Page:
Methanol

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Hydroxymethane
Methyl alcohol
Methyl hydrate

−97 °C, −142.9 °F (176 K)

64.7 °C, 148.4 °F (337.8 K)

Methanol, also known as methyl alcohol, wood alcohol, wood naphtha or wood spirits, is a chemical with formula CH3OH (often abbreviated MeOH). It is the simplest alcohol, and is a light, volatile, colorless, flammable, liquid with a distinctive odor that is very similar to but slightly sweeter than ethanol (drinking alcohol).[3] At room temperature it is a polar liquid and is used as an antifreeze, solvent, fuel, and as a denaturant for ethanol. It is also used for producing biodiesel via transesterification reaction.

Methanol is produced naturally in the anaerobic metabolism of many varieties of bacteria, and is ubiquitous in the environment. As a result, there is a small fraction of methanol vapor in the atmosphere. Over the course of several days, atmospheric methanol is oxidized with the help of sunlight to carbon dioxide and water.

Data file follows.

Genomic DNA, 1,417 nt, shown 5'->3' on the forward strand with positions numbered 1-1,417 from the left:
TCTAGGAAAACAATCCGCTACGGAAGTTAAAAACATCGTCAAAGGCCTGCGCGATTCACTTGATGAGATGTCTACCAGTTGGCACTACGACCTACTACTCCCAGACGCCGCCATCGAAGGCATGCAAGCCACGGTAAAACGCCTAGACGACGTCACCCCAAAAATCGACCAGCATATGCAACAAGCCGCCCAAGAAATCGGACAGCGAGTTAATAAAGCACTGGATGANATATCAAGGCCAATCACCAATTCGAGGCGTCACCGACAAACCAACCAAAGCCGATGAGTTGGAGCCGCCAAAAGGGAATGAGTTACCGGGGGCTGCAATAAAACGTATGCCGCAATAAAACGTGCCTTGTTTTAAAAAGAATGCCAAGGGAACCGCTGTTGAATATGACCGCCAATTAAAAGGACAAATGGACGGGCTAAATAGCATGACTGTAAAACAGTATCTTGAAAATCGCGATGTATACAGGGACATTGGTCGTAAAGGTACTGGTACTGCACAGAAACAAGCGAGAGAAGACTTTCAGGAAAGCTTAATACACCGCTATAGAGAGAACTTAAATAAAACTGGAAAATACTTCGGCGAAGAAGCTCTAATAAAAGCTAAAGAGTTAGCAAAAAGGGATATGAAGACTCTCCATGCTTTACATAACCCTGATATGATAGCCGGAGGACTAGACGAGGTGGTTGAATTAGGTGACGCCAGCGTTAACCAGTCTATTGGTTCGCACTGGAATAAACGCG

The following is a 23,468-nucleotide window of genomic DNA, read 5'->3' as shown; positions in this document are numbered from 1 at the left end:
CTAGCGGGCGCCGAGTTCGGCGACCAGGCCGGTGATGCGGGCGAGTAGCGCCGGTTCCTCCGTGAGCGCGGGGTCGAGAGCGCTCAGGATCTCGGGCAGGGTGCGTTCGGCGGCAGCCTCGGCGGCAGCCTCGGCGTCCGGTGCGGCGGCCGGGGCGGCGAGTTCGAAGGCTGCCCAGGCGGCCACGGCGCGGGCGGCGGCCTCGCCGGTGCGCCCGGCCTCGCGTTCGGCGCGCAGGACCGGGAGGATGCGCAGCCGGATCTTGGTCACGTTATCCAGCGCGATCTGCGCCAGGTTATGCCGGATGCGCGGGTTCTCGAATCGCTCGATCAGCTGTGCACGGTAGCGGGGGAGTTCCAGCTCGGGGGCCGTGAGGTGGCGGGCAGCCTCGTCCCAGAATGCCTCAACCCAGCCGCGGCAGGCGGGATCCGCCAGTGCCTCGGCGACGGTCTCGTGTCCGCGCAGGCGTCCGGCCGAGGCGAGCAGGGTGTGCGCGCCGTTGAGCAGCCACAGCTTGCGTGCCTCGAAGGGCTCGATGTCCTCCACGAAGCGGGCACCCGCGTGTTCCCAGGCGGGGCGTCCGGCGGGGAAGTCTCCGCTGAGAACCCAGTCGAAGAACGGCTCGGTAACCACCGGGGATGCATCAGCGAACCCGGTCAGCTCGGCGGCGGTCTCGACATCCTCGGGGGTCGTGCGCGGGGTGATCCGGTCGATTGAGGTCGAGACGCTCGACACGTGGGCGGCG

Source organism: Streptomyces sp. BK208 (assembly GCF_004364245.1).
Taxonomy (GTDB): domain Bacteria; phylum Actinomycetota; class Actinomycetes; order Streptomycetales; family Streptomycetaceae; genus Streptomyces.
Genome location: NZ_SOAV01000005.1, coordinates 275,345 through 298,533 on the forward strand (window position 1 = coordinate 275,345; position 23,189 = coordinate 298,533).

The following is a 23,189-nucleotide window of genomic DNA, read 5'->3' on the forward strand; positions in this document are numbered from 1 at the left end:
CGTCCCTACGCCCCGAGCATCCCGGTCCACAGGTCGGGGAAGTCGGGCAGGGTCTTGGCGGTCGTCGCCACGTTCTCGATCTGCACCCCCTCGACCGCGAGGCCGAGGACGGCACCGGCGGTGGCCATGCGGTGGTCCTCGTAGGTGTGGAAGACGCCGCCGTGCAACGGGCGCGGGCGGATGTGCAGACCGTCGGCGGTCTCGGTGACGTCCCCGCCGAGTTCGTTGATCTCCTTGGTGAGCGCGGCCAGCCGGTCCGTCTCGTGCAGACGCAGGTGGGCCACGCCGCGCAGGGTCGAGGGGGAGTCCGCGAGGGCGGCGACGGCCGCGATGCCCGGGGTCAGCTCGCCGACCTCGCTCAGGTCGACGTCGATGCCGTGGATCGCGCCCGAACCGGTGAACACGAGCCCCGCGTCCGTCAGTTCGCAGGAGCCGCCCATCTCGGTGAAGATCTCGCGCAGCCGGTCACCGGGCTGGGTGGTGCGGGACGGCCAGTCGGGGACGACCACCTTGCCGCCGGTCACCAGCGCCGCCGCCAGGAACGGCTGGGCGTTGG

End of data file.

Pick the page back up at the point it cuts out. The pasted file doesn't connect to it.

Methanol burns in air forming carbon dioxide and water:

A methanol flame is almost colorless in bright sunlight.

Because of its toxic properties, methanol is frequently used as a denaturant additive for ethanol manufactured for industrial uses — this addition of methanol exempts industrial ethanol from liquor excise taxation. Methanol is often called wood alcohol because it was once produced chiefly as a byproduct of the destructive distillation of wood.

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